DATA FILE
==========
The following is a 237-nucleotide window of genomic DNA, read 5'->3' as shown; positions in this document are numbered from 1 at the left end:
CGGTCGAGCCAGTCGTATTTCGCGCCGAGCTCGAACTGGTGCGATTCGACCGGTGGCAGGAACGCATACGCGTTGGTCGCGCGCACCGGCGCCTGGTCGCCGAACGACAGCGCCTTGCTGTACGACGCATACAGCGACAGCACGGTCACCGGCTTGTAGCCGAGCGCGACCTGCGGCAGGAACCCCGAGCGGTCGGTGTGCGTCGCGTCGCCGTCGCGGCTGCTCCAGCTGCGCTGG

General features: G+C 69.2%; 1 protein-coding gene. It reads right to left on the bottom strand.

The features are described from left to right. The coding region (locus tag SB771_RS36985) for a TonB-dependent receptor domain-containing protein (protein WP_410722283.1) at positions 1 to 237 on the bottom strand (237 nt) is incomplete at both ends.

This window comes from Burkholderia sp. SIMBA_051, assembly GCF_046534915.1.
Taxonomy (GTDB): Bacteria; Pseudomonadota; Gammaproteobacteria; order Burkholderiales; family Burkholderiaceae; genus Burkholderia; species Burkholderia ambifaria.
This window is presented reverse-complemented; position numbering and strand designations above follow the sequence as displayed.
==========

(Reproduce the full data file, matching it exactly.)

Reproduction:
The following is a 237-nucleotide window of genomic DNA, read 5'->3' as shown; positions in this document are numbered from 1 at the left end:
CGGTCGAGCCAGTCGTATTTCGCGCCGAGCTCGAACTGGTGCGATTCGACCGGTGGCAGGAACGCATACGCGTTGGTCGCGCGCACCGGCGCCTGGTCGCCGAACGACAGCGCCTTGCTGTACGACGCATACAGCGACAGCACGGTCACCGGCTTGTAGCCGAGCGCGACCTGCGGCAGGAACCCCGAGCGGTCGGTGTGCGTCGCGTCGCCGTCGCGGCTGCTCCAGCTGCGCTGG

General features: G+C 69.2%; 1 protein-coding gene. It reads right to left on the bottom strand.

The features are described from left to right. The coding region (locus tag SB771_RS36985) for a TonB-dependent receptor domain-containing protein (protein WP_410722283.1) at positions 1 to 237 on the bottom strand (237 nt) is incomplete at both ends.

This window comes from Burkholderia sp. SIMBA_051, assembly GCF_046534915.1.
Taxonomy (GTDB): Bacteria; Pseudomonadota; Gammaproteobacteria; order Burkholderiales; family Burkholderiaceae; genus Burkholderia; species Burkholderia ambifaria.
This window is presented reverse-complemented; position numbering and strand designations above follow the sequence as displayed.